Bouvier says the fear of Lyme disease won’t keep him from hunting, but he takes a lot more precautions against tick bites. Likewise, he’s looking into ways to take warmer winters into account at his 288-acre sugarbush—the term Vermonters use for a grove of producing sugar maples. Bouvier has offered a portion of his land for a University of Vermont study on substituting red maples, which are relatively heat-tolerant, for the traditional sugar maple.
Champlain College anthropologist Michael Lange, author of Meanings of Maple: An Ethnography of Sugaring, points out that many Vermont sugarmakers are also dairy farmers, and all farmers give a lot of thought to the weather and to climate. In interviews for his book, climate change came up often, Lange said.
Economics and business prospects played a big part in those conversations, Lange said, and so did people’s hopes of passing along the craft of sugaring. Some recalled columns of dates and sap production figures penciled on sugarhouse walls, from generation to generation. And the constancy of the trees in their family histories.
“If you plant a maple tree, you’re hoping that maybe your kids will tap it someday, and if you tap a tree, it’s one that first germinated 40 years ago, at a minimum, or in some cases 100 years ago,” Lange said.
It reminded the author of another project he’d worked on thousands of miles away, in a Moroccan village beside a lake that had been struck by a draught attributed to the changing climate. Lange remembered the loss on one man’s face when he told him he used to wake up to the singing of the frogs in the lake, and now he wakes up to silence.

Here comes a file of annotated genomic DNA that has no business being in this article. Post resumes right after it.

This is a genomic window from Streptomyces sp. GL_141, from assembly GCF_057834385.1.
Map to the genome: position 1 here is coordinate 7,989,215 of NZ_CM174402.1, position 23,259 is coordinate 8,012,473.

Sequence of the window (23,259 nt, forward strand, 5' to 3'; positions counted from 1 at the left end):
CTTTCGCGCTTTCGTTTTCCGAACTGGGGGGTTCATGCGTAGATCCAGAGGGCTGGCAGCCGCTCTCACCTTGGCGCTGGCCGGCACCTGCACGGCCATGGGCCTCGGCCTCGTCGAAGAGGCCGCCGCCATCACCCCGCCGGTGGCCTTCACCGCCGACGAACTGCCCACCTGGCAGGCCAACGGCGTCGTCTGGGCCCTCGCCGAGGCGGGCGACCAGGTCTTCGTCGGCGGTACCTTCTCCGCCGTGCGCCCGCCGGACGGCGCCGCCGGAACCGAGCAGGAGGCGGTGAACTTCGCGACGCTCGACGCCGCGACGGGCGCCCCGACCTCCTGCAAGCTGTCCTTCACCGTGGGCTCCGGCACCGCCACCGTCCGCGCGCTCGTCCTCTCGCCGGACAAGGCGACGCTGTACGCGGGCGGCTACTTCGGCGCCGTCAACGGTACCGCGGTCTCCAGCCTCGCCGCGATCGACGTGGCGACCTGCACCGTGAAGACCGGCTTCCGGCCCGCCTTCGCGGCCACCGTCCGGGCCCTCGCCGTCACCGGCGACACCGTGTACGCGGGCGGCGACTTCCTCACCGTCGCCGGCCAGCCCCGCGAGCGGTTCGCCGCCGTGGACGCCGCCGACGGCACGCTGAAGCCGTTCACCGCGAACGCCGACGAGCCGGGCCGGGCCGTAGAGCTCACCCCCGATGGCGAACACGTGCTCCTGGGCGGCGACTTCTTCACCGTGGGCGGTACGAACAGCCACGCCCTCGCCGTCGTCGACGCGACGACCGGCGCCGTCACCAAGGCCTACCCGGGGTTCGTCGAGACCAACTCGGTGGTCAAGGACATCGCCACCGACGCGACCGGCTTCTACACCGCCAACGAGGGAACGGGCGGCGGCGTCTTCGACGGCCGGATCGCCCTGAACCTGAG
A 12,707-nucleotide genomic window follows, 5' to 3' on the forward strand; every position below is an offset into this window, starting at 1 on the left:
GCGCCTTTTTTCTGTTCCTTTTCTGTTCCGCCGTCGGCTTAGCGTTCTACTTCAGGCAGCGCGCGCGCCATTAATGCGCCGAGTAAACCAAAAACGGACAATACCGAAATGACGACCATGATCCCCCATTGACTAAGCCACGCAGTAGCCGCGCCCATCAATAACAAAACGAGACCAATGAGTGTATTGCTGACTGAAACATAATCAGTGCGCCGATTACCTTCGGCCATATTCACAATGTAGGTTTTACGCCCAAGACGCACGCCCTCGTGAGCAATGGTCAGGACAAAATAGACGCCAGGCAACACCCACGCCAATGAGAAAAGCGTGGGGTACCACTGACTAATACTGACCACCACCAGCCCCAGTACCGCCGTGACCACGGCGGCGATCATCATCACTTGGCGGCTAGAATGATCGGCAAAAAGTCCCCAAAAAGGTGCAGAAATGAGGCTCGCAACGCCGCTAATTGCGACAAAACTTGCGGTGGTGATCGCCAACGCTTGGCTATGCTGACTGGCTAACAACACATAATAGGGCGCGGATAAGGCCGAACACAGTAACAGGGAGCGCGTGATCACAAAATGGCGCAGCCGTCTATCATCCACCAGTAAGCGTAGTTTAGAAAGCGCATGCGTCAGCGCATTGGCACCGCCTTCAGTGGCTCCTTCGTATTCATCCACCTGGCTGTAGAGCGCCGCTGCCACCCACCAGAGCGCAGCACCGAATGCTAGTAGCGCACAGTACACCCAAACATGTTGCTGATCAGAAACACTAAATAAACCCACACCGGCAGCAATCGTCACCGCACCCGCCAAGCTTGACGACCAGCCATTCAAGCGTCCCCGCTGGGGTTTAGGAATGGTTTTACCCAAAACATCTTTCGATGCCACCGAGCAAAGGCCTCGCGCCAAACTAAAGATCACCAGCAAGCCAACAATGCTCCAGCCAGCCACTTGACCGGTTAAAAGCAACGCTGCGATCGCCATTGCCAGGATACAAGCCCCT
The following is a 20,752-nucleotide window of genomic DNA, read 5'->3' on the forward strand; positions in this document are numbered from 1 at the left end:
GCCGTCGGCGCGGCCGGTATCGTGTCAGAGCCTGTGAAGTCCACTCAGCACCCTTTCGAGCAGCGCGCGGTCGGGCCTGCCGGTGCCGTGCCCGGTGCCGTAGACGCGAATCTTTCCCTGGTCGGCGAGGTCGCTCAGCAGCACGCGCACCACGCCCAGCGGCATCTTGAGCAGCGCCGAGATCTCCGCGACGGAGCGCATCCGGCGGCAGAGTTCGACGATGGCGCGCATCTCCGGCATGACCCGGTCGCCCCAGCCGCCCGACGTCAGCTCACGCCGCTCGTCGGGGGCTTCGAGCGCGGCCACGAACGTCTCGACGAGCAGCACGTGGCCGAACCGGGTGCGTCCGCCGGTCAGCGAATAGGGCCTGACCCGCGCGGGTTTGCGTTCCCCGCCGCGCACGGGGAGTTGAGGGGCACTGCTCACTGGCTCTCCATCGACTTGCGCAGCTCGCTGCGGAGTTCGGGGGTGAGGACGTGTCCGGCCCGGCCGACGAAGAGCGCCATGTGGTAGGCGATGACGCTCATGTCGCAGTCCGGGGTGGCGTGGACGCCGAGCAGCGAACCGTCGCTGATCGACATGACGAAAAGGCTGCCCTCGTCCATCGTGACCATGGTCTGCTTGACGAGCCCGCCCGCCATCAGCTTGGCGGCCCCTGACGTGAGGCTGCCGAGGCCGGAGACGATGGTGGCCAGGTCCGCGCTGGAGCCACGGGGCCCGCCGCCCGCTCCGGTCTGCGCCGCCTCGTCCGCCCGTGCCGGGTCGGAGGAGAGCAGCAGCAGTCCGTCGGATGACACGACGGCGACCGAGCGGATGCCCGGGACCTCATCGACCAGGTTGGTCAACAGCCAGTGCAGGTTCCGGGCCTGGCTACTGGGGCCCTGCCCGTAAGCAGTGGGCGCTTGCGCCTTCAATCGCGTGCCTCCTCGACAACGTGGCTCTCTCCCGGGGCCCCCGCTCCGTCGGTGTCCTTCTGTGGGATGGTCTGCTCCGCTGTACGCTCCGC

When writing about changes to sugaring, Lange says he hit on something universal. “When sugarmakers talk about sugaring, they talk about their woods,” he said. “They talk about knowing the trees: ‘This tree’s a good yielder. This one catches the sun a little bit earlier, so it’s going to start running a little bit earlier, too. You can’t tap this tree on the north side because there’s an old flaw that you can’t really see, but I knew this tree when I was nine years old, so I know that.’”
That might sound sentimental, but it’s not, Lange said. It’s an awareness of where things used to stand, how to apply that now, what the future might hold.
“There’s not a sense of, ‘Oh, my gosh, this is going to be gone tomorrow,” Lange said. “But because of the long timescale that sugarmakers are used to thinking in, three generations feels more immediate.”
Top photo CC-licensed by Allagash Brewing Co.